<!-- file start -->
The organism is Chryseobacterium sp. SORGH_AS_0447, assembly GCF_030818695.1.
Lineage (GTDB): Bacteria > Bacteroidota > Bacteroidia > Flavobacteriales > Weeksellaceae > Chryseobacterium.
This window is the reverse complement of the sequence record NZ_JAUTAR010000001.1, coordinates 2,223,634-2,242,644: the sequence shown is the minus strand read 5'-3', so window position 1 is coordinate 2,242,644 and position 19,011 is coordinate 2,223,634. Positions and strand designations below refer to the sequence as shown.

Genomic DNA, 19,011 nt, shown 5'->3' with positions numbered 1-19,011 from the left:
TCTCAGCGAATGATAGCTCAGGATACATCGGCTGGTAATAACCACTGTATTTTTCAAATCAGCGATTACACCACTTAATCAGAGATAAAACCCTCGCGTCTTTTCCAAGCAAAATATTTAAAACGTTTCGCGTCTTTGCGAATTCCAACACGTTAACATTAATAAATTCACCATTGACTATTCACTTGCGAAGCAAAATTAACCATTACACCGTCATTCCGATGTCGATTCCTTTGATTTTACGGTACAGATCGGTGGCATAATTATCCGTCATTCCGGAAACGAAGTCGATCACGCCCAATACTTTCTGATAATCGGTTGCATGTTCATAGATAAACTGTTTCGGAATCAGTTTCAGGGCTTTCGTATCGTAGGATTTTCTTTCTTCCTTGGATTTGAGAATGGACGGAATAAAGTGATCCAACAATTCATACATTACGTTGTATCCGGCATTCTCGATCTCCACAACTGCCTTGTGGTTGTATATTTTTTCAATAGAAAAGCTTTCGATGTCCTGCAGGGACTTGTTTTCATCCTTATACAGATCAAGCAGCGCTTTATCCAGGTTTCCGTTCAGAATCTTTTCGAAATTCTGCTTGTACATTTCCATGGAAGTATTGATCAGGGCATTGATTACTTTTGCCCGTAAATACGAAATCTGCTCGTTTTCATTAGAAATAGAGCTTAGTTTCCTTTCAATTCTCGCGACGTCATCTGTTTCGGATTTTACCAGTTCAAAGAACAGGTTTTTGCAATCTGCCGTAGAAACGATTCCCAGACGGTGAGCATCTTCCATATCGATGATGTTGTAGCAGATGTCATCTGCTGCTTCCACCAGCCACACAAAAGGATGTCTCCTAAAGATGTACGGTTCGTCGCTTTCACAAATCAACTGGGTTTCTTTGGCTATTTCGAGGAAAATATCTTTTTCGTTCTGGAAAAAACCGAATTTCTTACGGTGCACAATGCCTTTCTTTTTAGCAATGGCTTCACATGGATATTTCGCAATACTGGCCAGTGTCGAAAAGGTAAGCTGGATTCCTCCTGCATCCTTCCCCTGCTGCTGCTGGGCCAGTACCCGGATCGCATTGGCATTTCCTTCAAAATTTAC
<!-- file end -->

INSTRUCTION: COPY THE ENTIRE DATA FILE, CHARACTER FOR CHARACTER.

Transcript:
The organism is Chryseobacterium sp. SORGH_AS_0447, assembly GCF_030818695.1.
Lineage (GTDB): Bacteria > Bacteroidota > Bacteroidia > Flavobacteriales > Weeksellaceae > Chryseobacterium.
This window is the reverse complement of the sequence record NZ_JAUTAR010000001.1, coordinates 2,223,634-2,242,644: the sequence shown is the minus strand read 5'-3', so window position 1 is coordinate 2,242,644 and position 19,011 is coordinate 2,223,634. Positions and strand designations below refer to the sequence as shown.

Genomic DNA, 19,011 nt, shown 5'->3' with positions numbered 1-19,011 from the left:
TCTCAGCGAATGATAGCTCAGGATACATCGGCTGGTAATAACCACTGTATTTTTCAAATCAGCGATTACACCACTTAATCAGAGATAAAACCCTCGCGTCTTTTCCAAGCAAAATATTTAAAACGTTTCGCGTCTTTGCGAATTCCAACACGTTAACATTAATAAATTCACCATTGACTATTCACTTGCGAAGCAAAATTAACCATTACACCGTCATTCCGATGTCGATTCCTTTGATTTTACGGTACAGATCGGTGGCATAATTATCCGTCATTCCGGAAACGAAGTCGATCACGCCCAATACTTTCTGATAATCGGTTGCATGTTCATAGATAAACTGTTTCGGAATCAGTTTCAGGGCTTTCGTATCGTAGGATTTTCTTTCTTCCTTGGATTTGAGAATGGACGGAATAAAGTGATCCAACAATTCATACATTACGTTGTATCCGGCATTCTCGATCTCCACAACTGCCTTGTGGTTGTATATTTTTTCAATAGAAAAGCTTTCGATGTCCTGCAGGGACTTGTTTTCATCCTTATACAGATCAAGCAGCGCTTTATCCAGGTTTCCGTTCAGAATCTTTTCGAAATTCTGCTTGTACATTTCCATGGAAGTATTGATCAGGGCATTGATTACTTTTGCCCGTAAATACGAAATCTGCTCGTTTTCATTAGAAATAGAGCTTAGTTTCCTTTCAATTCTCGCGACGTCATCTGTTTCGGATTTTACCAGTTCAAAGAACAGGTTTTTGCAATCTGCCGTAGAAACGATTCCCAGACGGTGAGCATCTTCCATATCGATGATGTTGTAGCAGATGTCATCTGCTGCTTCCACCAGCCACACAAAAGGATGTCTCCTAAAGATGTACGGTTCGTCGCTTTCACAAATCAACTGGGTTTCTTTGGCTATTTCGAGGAAAATATCTTTTTCGTTCTGGAAAAAACCGAATTTCTTACGGTGCACAATGCCTTTCTTTTTAGCAATGGCTTCACATGGATATTTCGCAATACTGGCCAGTGTCGAAAAGGTAAGCTGGATTCCTCCTGCATCCTTCCCCTGCTGCTGCTGGGCCAGTACCCGGATCGCATTGGCATTTCCTTCAAAATTTAC